We live in a risk society that has the duel nature of offering us protection while simultaneously creating more peril. This tension has to be constantly resolved, with media serving as a particularly good balm for containing our fear of disaster and contigency. Film gives us the catharsis necessary to nervously laugh off the truly scary dangers that are the result of human actions, not acts of gods (at least the organic ones). But in the film, the very megamachine that threatens the planetary biosphere is what saves humanity. I don’t think it’s without irony that the only way the arks–or spaceships for planet earth–can be built in secret and so quickly is by the one society that so perfectly symbolizes the ideal of the megamachine: China. What else has the power to relocate populations and marshal the forces of massive bureaucracy, global capital and corruption to build such high tech asylums. Like the sci-fi TV series Battlestar Galactica, these ships are an advanced technological life support systems that can sustain us in a homeless universe, and they can only be made by a cyborg-like society with people as its mechanistic components.

Ultimately the film pits a cipher for humanity–an African American scientist–against a technocratic bureaucrat who is responsible for overseeing the lifeboat project (American commanded and Chines built, no less). Emmerich can’t help but eat his bioengineered cake: the technocrats are assholes, but they save us anyways. We just have to bite the bullet while they engineer our way out of this apocalyptic mess.

As I awaited for the sunset and kiss to conclude the film, it came but not without an additional penultimate Western resolution. In the end the megamachine delivers the protagonists like a bunch of Nazis fleeing to South America with their collection of European art masterpieces and dreams of genetic fitness, but this time it’s Africa, ready to be re-colonized again and to become a playground for domination and imperial fantasies launched from the decks of the ocean liner fortresses. Don’t be fooled by the cast’s multicolored skin hues, this is nothing less then a narrative of monocultural salvation. After all, with arks, floods, earthquakes and god’s wrath, is this not a Biblical tale of purification updated for the 21st century?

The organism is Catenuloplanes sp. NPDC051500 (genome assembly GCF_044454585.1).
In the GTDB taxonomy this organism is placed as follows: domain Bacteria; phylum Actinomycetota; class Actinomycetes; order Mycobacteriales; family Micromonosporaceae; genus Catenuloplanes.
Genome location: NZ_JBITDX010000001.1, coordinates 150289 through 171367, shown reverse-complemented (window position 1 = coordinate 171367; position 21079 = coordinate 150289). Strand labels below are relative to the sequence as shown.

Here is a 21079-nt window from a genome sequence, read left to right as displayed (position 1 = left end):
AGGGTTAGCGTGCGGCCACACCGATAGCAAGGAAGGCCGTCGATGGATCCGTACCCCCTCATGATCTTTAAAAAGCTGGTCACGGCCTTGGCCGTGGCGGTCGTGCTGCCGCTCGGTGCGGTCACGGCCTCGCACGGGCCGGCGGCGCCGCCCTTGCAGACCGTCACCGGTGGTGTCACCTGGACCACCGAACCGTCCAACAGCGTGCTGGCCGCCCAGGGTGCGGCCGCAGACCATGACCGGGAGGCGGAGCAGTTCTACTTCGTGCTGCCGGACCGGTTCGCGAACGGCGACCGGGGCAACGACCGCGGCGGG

We zoom out to see a planet transformed, not by cosmic alignment as the slight of hand would like us to believe, but by the world eaters whose CGI teeth have bitten a huge chunk off of the African continent, its gaping wound now swallowed by a world reconfigured by alchemists of abstraction. While not explicitly stated, is it not the alien point of view that is finally offered to us, a view in which we look down upon the world as utterly strange and unreal?

Did I enjoy the film? Immensely. Intercourse with the World System has to be pleasurable, otherwise we wouldn’t mindmold with it. Blockbuster films are contemporary religious incantations to praise the gods’ work in order to justify and reward our labor, and to feed the machine. But they’re not monolithic either. Films like this have enormous benefit because they allow us to creep around the mind of the World System to see how it thinks. But it also comes with a warning sticker: be mindful of this entertainment, for it can call forth even greater dreams of annihilation. And after this massive barrage of destruction tropes, only the obliteration of the universe could top it, and that would make movie going moot.

Battlestar Galactica Mystique


I’ve written an extended essay about the conclusion of Battlestar Galactica. I hope you will click through and read the whole piece at Reality Sandwich.

Reality Sandwich | Battlestar Galactica Mystique:

Spoiler alert!

“Earth, a dream we’ve been chasing for a long time.”–Admiral Adama

So concludes one of the greatest epic runs of sci-fi on TV: Battlestar Galactica (reimagined). Ripe with sci-fi’s prime directive to comment not on the future, but the present reality, like its cult-like progenitor Star Trek, BSG was rich in allegory, philosophy, and literary references. A sure sign of this is the how BSG generated a cottage industry of fan Websites, books, podcasts, Webisodes, fan films, chats and wikis that manifested all the positives of the current convergence media environment. By leveraging the collective intelligence and participatory components of the contemporary pop commons, BSG illuminated a vast zeitgeist embedded in the historical tension between humans and their technological tools. The show was a kind of conjuring of the collective unconsciousness, with the producers acting as media alchemists distilling cultural properties like mad mediacologists hermeneutically absorbed by the world’s pop culture dream code.